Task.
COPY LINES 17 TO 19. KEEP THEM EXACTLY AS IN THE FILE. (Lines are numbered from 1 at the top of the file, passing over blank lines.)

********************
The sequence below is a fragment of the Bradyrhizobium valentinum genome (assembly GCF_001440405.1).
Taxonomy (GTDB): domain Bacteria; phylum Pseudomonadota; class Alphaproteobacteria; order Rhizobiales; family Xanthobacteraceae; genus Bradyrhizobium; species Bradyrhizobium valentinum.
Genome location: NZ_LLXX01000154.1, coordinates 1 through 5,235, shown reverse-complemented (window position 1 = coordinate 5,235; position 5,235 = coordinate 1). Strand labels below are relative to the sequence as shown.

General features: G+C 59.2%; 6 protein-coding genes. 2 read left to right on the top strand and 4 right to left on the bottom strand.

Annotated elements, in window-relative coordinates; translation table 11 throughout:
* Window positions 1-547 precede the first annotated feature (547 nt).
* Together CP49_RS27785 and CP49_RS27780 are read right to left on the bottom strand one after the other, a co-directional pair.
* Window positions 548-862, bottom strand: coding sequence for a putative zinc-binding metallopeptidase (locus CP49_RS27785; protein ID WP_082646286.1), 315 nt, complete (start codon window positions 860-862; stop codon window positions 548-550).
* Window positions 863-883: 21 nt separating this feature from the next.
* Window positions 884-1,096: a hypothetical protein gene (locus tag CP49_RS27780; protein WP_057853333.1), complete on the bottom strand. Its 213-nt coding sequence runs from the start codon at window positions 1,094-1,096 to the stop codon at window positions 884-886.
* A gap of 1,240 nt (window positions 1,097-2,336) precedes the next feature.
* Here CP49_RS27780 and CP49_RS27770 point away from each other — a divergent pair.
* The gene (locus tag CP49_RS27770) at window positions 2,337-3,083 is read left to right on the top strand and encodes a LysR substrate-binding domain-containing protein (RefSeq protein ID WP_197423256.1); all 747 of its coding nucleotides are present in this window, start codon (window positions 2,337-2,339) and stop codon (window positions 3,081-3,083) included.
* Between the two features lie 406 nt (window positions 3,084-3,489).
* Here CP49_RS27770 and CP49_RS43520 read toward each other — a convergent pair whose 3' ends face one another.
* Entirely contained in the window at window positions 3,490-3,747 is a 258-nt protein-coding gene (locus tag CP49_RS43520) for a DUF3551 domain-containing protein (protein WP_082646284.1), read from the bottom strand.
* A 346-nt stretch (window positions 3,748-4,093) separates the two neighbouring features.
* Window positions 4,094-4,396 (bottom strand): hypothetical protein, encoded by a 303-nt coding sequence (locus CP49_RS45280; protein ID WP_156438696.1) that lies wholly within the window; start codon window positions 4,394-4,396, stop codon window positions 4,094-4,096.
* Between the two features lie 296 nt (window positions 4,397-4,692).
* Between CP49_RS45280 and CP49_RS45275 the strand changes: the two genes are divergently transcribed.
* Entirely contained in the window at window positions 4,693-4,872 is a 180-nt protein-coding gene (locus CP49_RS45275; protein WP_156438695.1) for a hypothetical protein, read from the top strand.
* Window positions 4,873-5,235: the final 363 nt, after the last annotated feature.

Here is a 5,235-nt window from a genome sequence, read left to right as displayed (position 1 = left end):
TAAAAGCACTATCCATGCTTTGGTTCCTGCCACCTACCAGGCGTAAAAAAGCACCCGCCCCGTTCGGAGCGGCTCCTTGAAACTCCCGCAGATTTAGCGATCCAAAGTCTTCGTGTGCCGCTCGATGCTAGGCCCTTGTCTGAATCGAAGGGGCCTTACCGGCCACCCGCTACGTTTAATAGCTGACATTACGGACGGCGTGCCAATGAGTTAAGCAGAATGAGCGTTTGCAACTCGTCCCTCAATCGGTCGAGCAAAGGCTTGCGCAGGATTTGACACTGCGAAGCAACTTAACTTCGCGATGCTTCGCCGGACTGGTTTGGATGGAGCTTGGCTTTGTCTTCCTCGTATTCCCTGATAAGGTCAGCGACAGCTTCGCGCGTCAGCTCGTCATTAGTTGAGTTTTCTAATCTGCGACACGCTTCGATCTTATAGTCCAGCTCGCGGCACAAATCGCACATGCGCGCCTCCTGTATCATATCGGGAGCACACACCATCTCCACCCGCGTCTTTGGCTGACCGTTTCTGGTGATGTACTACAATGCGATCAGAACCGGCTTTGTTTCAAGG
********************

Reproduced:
* A 346-nt stretch (window positions 3,748-4,093) separates the two neighbouring features.
* Window positions 4,094-4,396 (bottom strand): hypothetical protein, encoded by a 303-nt coding sequence (locus CP49_RS45280; protein ID WP_156438696.1) that lies wholly within the window; start codon window positions 4,394-4,396, stop codon window positions 4,094-4,096.
* Between the two features lie 296 nt (window positions 4,397-4,692).